An “extract the principle” question is one that asks you to determine what principle underlies an argument. The question stem for an extract the principle question might read:
- The information above conforms most closely to which of the following principles?
- The situation above most clearly illustrates which of the following propositions?
- Which of the following most accurately expresses the principle illustrated above?
We solve these questions by following three steps:
- Identify the argument’s conclusion.
- Identify how the conclusion is supported.
- Choose the answer that contains a principle that precisely matches the reasoning on the argument.
Let’s take a look at each step.
Identify the Conclusion
The main conclusion of the argument is supported by everything else in the argument; it’s what the rest of the argument is attempting to convince you is true. If you struggle with identifying conclusions, take a look at the Identify the Conclusion Questions lesson.
Identify How the Conclusion is Supported
Make a note of the premises. What supports the conclusion? Why does the author think we should believe the conclusion? Silently paraphrase the support to yourself, trying to understand why the author finds the premises to be so convincing.
Choose the Answer
You need to choose the answer that matches the scope of the argument’s reasoning. Consider the following argument:
Government agencies ought never attempt to expand their authority, for expanding authority is sometimes indicative of unchecked power.
The reasoning above conforms most closely to which of the following principles? A. If a government agency expands it's authority, it's power will be unchecked. B. Governments should never have unchecked power. C. Governments agencies ought never betray the trust of that government's citizens. D. Any government that attempts an action indicative of unchecked power is expanding it's authority. E. Government agencies out never attempt an action that is ever indicative of unchecked power.
This reasoning in this argument conforms to an unstated principle; it makes an assumption about what ought to be done in particular situations. So our task is to choose the principle that our argument conforms to. Let’s consider each answer choice.
A. If a government agency expands it’s authority, it’s power will be unchecked.
This answer choice makes a claim about the results of government expansion, but this is outside of our argument’s scope. The argument makes no claims about what will happen if an agency expands its authority; the argument only claims agencies should attempt to expand their authority. In other words, answer A deals with claims not claimed by or implied the argument. Thus, answer A does not match the argument.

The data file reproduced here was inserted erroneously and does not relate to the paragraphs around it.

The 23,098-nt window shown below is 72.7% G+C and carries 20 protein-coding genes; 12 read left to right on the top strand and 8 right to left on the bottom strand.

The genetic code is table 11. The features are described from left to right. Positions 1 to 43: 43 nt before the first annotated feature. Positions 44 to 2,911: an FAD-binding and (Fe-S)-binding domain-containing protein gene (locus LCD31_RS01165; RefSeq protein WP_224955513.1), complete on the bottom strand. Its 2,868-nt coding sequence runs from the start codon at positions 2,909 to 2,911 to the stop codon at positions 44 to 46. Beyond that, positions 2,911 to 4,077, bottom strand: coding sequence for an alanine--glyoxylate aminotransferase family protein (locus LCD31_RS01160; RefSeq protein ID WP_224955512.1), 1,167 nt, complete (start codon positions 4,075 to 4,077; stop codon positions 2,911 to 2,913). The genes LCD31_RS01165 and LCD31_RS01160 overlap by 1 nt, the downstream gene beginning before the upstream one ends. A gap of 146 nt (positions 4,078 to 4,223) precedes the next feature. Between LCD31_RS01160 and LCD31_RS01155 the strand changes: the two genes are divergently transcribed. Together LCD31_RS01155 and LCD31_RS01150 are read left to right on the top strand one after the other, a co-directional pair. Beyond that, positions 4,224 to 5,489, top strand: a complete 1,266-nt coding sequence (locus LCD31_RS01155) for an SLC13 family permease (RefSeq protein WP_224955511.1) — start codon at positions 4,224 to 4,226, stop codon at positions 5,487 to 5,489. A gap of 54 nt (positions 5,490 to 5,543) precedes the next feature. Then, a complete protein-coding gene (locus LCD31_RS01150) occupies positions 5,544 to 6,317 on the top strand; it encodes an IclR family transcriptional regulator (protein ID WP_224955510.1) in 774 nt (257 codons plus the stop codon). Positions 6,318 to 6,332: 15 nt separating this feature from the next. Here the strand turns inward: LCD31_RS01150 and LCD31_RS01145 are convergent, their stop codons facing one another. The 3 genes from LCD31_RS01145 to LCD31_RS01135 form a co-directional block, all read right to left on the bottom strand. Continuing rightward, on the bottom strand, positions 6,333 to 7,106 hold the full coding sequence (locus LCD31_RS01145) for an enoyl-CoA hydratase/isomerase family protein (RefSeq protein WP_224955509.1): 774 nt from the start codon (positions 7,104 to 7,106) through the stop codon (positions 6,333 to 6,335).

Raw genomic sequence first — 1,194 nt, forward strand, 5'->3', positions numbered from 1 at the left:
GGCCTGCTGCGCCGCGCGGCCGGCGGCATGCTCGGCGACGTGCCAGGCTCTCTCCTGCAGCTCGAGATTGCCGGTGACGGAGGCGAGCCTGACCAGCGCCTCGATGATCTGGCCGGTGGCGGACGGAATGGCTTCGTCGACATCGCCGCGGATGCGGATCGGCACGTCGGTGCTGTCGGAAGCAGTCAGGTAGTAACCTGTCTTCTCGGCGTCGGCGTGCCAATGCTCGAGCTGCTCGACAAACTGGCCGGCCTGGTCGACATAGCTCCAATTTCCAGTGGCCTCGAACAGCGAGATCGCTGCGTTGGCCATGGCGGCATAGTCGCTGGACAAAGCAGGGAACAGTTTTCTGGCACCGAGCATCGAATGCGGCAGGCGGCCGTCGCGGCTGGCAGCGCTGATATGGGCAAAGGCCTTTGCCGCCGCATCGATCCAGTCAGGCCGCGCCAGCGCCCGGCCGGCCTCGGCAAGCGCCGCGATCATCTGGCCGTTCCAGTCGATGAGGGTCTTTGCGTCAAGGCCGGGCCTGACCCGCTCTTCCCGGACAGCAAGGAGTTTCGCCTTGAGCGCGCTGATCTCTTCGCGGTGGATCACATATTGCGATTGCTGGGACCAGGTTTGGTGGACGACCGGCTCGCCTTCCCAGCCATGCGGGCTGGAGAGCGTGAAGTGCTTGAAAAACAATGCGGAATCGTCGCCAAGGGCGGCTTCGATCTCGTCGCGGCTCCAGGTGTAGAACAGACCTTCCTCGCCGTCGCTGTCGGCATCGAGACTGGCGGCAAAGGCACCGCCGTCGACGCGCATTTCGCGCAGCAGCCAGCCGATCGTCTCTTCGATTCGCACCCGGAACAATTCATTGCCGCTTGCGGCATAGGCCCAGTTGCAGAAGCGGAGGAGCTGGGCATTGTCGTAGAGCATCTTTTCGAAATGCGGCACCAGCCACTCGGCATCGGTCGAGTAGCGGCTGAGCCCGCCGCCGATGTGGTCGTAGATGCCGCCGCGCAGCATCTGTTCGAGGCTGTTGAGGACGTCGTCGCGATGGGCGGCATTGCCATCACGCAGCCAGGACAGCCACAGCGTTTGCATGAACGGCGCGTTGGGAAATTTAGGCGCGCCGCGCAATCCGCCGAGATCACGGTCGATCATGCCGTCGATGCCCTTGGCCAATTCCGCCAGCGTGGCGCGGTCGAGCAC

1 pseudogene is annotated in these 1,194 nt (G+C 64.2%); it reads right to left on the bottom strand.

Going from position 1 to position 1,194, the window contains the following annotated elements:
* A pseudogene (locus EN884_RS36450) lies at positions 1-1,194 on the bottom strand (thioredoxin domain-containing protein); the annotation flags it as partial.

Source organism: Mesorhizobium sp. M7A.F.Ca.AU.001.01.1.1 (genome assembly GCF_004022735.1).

B. Governments should never have unchecked power.
This answer is closer than answer A, but it still falls short. Our argument states that government agencies should never even attempt to do an action that might indicate unchecked power. Our argument is much stricter than answer B, which only rules out cases of actual unchecked power. We need an answer that rules out even attempting an action that could indicate that power.
C. Governments agencies ought never betray the trust of that government’s citizens.
The argument never talks about or implies anything about trust or citizens. This answer is clearly out of scope.
D. Any government that attempts an action indicative of unchecked power is expanding it’s authority.
This answer choice includes some of the same language as the argument, but it’s scope is entirely different. The argument in no way implies that every government that attempts some kind of action that indicates unchecked power is also expanding its authority. The argument leaves open the possibility that there are many actions that may indicate unchecked power, some of which may not involve expanding authority at all.
E. Government agencies out never attempt to engage in an action that is ever indicative of unchecked power.
Correct! This answer matches our argument completely.
Notice from the example above that we pay close attention to scope in these questions. You need to understand exactly what the arguments imply in order to consistently match principles to those argument.